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MacQueen’s Quinterly: Knock-your-socks-off Art and Literature
Issue 13: May 2022
Craft Essay: 1663 words
Footnotes: 189 words
By Jonathan Yungkans

“Look at How It Goes Together”: Personal Mechanics
of Adapting Duplex Form to Content


“Before you take something apart, look at how it goes together.” The advice my dad gave me for working on cars continues to haunt and bless me in a number of other areas, especially in writing. His words became key to my duplex poems. The form became a lifesaver. The grief of my mom’s death in January 2022 essentially shut me down. Writing has always been my personal safety-valve. Nothing was coming out, nor was I inclined to try. Falling back onto a form with which I had worked and also with which I had been comfortable helped me back into a routine and to start dealing with that pain. While I was doing this, Dad’s advice kept me out of the rut of repeating myself. It kept me looking not just at what I was expressing but also into the mechanics of that expression.

Those mechanics would, at first glance, seem to fly in the face of how duplex poems were intended to work. Jericho Brown, who originated the duplex in 2018, had in mind “a sonnet crown that only included the repeated lines....a series of couplets with something murdered between....”1 He states the specific boundaries for the form as follows:

Write a ghazal that is also a sonnet that is also a blues poem of 14 lines, giving each line 9 to 11 syllables.
The first line is echoed in the last line.
The second line of the poem should change our impression of the first line in an unexpected way.
The second line is echoed and becomes the third line.
The fourth line of the poem should change our impression of the third line in an unexpected way.
This continues until the penultimate line becomes the first line of the couplet that leads to the final (and first) line.
For the variations of repeated lines, it is useful to think of the a a’ b scheme of the blues form.2

The key word here is “echoed.” The echo for Brown appears to be mainly a repeat. Changes are subtle and the context in which the lines reappear do the lion’s share of the shifting. Brown pulls this off brilliantly—the shifting context and enhanced emphasis in the lines themselves work extremely well. The catch I found for myself, when I wrote as strictly as Brown has, was this: for the reader even more than myself, the repeated or near-repeated lines made the poem seem static. Relying on context alone was either too subtle or simply not effective enough. I had previously attempted a strict approach to form when writing a pantoum along the lines of John Ashbery’s poem “Hotel Lautréamont.” When my poem was workshopped, other members found it stilted. I had hoped the duplexes would fare better with their comparatively smaller scale.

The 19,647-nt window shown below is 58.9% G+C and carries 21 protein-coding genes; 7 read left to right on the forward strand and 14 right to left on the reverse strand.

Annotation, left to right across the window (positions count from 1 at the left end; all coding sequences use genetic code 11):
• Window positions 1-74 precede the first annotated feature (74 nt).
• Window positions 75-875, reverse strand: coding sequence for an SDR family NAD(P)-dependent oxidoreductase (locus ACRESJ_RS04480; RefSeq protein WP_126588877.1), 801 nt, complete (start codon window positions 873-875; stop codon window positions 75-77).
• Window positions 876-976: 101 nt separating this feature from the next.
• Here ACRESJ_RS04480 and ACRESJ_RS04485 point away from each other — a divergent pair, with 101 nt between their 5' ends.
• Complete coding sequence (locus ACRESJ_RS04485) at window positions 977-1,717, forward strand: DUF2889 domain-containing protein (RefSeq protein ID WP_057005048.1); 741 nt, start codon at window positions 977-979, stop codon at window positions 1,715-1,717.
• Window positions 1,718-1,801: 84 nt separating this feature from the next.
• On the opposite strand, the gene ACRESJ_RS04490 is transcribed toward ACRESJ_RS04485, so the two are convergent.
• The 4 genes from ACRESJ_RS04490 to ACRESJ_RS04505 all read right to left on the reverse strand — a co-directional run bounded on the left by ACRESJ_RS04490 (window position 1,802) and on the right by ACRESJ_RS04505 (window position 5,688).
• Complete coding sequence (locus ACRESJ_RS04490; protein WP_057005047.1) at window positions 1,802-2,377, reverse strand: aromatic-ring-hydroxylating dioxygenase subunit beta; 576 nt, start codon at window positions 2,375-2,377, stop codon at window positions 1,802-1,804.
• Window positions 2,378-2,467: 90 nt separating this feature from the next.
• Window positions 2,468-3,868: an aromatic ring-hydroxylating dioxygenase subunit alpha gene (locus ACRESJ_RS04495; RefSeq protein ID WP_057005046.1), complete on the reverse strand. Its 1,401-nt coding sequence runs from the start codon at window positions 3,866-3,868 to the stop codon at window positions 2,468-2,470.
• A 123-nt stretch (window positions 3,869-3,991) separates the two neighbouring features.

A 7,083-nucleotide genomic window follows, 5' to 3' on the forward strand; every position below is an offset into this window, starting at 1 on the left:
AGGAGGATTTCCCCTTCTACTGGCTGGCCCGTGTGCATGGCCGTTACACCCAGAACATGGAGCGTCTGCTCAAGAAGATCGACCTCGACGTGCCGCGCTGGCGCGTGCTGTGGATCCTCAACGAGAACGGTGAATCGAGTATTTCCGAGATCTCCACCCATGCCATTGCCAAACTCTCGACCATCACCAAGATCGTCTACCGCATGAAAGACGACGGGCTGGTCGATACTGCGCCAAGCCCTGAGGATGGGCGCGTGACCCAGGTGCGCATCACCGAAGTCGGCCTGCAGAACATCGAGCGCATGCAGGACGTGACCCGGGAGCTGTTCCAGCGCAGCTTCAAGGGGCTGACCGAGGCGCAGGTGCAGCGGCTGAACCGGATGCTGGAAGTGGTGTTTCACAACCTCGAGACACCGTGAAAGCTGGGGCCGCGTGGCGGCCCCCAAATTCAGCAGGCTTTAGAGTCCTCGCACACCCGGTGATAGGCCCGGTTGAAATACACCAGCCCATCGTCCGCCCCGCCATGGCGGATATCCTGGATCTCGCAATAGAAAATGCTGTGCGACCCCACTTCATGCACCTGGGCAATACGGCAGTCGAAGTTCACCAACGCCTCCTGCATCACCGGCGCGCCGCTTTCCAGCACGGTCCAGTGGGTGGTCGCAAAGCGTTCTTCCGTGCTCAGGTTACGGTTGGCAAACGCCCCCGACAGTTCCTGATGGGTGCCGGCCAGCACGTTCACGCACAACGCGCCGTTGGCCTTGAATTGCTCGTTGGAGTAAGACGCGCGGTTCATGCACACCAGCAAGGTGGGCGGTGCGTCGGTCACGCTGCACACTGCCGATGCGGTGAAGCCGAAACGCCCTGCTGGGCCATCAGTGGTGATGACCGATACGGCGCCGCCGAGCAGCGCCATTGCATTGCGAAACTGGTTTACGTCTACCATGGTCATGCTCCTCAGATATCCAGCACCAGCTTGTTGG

About this time, Julie Standig’s duplex “Wild Raspberries” appeared as part of Silver Birch Press’s “How to Heal the Earth“ series. Standig impressed me with her flexibility in echoed lines. Not strict repeats, they played with the contexts of the words themselves. Here are the first six lines:

On a bad news day, we picked wild raspberries. 
They were tart, but not distasteful—a little like us. 

     The jelly rings went sour and left a tart lingering note. 
     Three deaths, one hastened, one forlorn, one unborn. 

Three lives hastened, unborn, forlorn, have left their mark. 
She could not recall which leg had the smooth, oval, snake bite.3 

Standig’s focus on a micro level (the words) seemed at the expense of cohesion at the macro level (the context of line against line). It was definitely riskier—her leap from Line Six to Line Seven, “Lilith’s bite is worse than a snake’s and leaves a smooth, oval stain,” is a big one—but tethering the lines loosely by key words was not unwarranted and offered considerable rewards. It also played upon the concept inherent in ghazals of the two lines in each couplet not necessarily to be related in context, upon which Adrienne Rich and Jim Harrison leaned in their respectively loose approaches to the ghazal form.

The next step seemed obvious. If the primary focus becomes the words tethering one couplet to the next, what can be done with the words themselves? From here, Dad’s advice came into play—looking at how things came together before taking the lines themselves apart. I started looking at how the second line of one couplet would work in consort with the first line of the next. How would they complement each other? How would they dialogue or comment upon each other? As long as there was an implied connection from one couplet to the next, expanding the range of possibilities seemed not only feasible but also very attractive.

I was aided in this line of thought by having worked in a form which emphasizes implied connections over stated ones. The cadralor, created by Christopher Cadra and Lori Howe in 2020, is a five-stanza form in which each stanza can function as an independent poem. There is no direct or obviously-stated link between the stanzas and they do not form a single, linear narrative—“the stanzas should be contextually unrelated.”4 The emphasis in overall cohesion comes from implied connections, hints, and associations which stem from the juxtaposition of stanzas.

As I continued focusing on how the end of one couplet would “go back together” with the beginning of the next, other aspects of the form began to morph. Call this process a relaxing of rules or a move toward greater intricacy and a wider palette of grey with which to clothe the overall form. Either way, the bottom line was a more complex and varied interaction between elements the lines shared.